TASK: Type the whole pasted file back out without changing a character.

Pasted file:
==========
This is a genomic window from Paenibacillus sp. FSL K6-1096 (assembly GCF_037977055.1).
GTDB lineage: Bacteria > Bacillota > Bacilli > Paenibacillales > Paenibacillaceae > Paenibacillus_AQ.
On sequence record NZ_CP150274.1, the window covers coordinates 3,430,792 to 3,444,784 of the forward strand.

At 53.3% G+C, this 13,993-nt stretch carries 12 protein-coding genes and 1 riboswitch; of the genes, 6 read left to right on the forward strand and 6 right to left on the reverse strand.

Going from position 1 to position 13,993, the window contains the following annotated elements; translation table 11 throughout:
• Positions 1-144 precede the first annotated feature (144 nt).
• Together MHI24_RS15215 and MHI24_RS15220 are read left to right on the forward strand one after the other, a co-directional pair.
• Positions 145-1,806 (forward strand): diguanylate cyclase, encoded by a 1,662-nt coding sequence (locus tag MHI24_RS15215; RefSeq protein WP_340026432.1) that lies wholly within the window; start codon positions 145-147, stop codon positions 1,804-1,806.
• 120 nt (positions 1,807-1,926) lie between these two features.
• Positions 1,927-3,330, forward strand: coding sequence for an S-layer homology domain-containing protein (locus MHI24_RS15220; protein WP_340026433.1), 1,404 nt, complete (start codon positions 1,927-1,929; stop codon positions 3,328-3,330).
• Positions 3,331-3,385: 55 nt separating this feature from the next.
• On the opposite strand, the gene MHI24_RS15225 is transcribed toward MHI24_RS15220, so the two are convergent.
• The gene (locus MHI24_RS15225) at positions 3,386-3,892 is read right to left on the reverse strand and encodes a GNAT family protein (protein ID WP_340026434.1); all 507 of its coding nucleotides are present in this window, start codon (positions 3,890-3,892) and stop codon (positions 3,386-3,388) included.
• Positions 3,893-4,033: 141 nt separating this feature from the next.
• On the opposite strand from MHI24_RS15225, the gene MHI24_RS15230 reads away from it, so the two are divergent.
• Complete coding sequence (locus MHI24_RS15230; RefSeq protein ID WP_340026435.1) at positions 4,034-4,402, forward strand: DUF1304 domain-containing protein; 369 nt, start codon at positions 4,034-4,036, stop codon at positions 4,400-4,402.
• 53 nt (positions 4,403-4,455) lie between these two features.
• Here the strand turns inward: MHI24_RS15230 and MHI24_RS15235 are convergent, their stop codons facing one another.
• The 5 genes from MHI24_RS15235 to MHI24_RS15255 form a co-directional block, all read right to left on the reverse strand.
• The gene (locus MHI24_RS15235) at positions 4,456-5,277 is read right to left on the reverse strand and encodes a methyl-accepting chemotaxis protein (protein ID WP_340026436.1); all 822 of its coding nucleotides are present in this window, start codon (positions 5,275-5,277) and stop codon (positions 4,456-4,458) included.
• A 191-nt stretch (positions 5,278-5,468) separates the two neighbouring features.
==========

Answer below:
This is a genomic window from Paenibacillus sp. FSL K6-1096 (assembly GCF_037977055.1).
GTDB lineage: Bacteria > Bacillota > Bacilli > Paenibacillales > Paenibacillaceae > Paenibacillus_AQ.
On sequence record NZ_CP150274.1, the window covers coordinates 3,430,792 to 3,444,784 of the forward strand.

At 53.3% G+C, this 13,993-nt stretch carries 12 protein-coding genes and 1 riboswitch; of the genes, 6 read left to right on the forward strand and 6 right to left on the reverse strand.

Going from position 1 to position 13,993, the window contains the following annotated elements; translation table 11 throughout:
• Positions 1-144 precede the first annotated feature (144 nt).
• Together MHI24_RS15215 and MHI24_RS15220 are read left to right on the forward strand one after the other, a co-directional pair.
• Positions 145-1,806 (forward strand): diguanylate cyclase, encoded by a 1,662-nt coding sequence (locus tag MHI24_RS15215; RefSeq protein WP_340026432.1) that lies wholly within the window; start codon positions 145-147, stop codon positions 1,804-1,806.
• 120 nt (positions 1,807-1,926) lie between these two features.
• Positions 1,927-3,330, forward strand: coding sequence for an S-layer homology domain-containing protein (locus MHI24_RS15220; protein WP_340026433.1), 1,404 nt, complete (start codon positions 1,927-1,929; stop codon positions 3,328-3,330).
• Positions 3,331-3,385: 55 nt separating this feature from the next.
• On the opposite strand, the gene MHI24_RS15225 is transcribed toward MHI24_RS15220, so the two are convergent.
• The gene (locus MHI24_RS15225) at positions 3,386-3,892 is read right to left on the reverse strand and encodes a GNAT family protein (protein ID WP_340026434.1); all 507 of its coding nucleotides are present in this window, start codon (positions 3,890-3,892) and stop codon (positions 3,386-3,388) included.
• Positions 3,893-4,033: 141 nt separating this feature from the next.
• On the opposite strand from MHI24_RS15225, the gene MHI24_RS15230 reads away from it, so the two are divergent.
• Complete coding sequence (locus MHI24_RS15230; RefSeq protein ID WP_340026435.1) at positions 4,034-4,402, forward strand: DUF1304 domain-containing protein; 369 nt, start codon at positions 4,034-4,036, stop codon at positions 4,400-4,402.
• 53 nt (positions 4,403-4,455) lie between these two features.
• Here the strand turns inward: MHI24_RS15230 and MHI24_RS15235 are convergent, their stop codons facing one another.
• The 5 genes from MHI24_RS15235 to MHI24_RS15255 form a co-directional block, all read right to left on the reverse strand.
• The gene (locus MHI24_RS15235) at positions 4,456-5,277 is read right to left on the reverse strand and encodes a methyl-accepting chemotaxis protein (protein ID WP_340026436.1); all 822 of its coding nucleotides are present in this window, start codon (positions 5,275-5,277) and stop codon (positions 4,456-4,458) included.
• A 191-nt stretch (positions 5,278-5,468) separates the two neighbouring features.